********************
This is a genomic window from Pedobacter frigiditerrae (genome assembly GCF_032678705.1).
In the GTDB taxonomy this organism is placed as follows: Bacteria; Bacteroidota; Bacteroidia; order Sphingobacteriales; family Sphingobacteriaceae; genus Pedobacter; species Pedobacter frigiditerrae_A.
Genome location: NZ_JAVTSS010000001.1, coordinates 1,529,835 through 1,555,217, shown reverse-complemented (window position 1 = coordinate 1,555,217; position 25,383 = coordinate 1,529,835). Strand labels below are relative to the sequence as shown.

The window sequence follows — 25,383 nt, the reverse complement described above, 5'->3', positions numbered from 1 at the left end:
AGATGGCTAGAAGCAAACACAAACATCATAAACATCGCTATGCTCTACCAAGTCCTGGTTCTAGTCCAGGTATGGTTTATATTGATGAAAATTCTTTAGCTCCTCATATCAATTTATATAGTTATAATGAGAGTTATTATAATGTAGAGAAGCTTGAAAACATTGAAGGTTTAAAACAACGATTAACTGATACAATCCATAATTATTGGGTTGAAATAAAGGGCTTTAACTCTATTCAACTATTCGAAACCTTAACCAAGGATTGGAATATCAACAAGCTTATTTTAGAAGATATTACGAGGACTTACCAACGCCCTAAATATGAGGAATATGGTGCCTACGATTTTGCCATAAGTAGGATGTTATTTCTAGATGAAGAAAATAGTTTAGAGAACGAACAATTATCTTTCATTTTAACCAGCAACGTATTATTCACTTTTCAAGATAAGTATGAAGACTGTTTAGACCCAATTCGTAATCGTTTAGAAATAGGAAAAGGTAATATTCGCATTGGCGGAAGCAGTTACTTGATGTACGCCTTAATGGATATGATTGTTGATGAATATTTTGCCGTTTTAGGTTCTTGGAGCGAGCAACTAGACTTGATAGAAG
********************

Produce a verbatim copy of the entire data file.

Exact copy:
This is a genomic window from Pedobacter frigiditerrae (genome assembly GCF_032678705.1).
In the GTDB taxonomy this organism is placed as follows: Bacteria; Bacteroidota; Bacteroidia; order Sphingobacteriales; family Sphingobacteriaceae; genus Pedobacter; species Pedobacter frigiditerrae_A.
Genome location: NZ_JAVTSS010000001.1, coordinates 1,529,835 through 1,555,217, shown reverse-complemented (window position 1 = coordinate 1,555,217; position 25,383 = coordinate 1,529,835). Strand labels below are relative to the sequence as shown.

The window sequence follows — 25,383 nt, the reverse complement described above, 5'->3', positions numbered from 1 at the left end:
AGATGGCTAGAAGCAAACACAAACATCATAAACATCGCTATGCTCTACCAAGTCCTGGTTCTAGTCCAGGTATGGTTTATATTGATGAAAATTCTTTAGCTCCTCATATCAATTTATATAGTTATAATGAGAGTTATTATAATGTAGAGAAGCTTGAAAACATTGAAGGTTTAAAACAACGATTAACTGATACAATCCATAATTATTGGGTTGAAATAAAGGGCTTTAACTCTATTCAACTATTCGAAACCTTAACCAAGGATTGGAATATCAACAAGCTTATTTTAGAAGATATTACGAGGACTTACCAACGCCCTAAATATGAGGAATATGGTGCCTACGATTTTGCCATAAGTAGGATGTTATTTCTAGATGAAGAAAATAGTTTAGAGAACGAACAATTATCTTTCATTTTAACCAGCAACGTATTATTCACTTTTCAAGATAAGTATGAAGACTGTTTAGACCCAATTCGTAATCGTTTAGAAATAGGAAAAGGTAATATTCGCATTGGCGGAAGCAGTTACTTGATGTACGCCTTAATGGATATGATTGTTGATGAATATTTTGCCGTTTTAGGTTCTTGGAGCGAGCAACTAGACTTGATAGAAG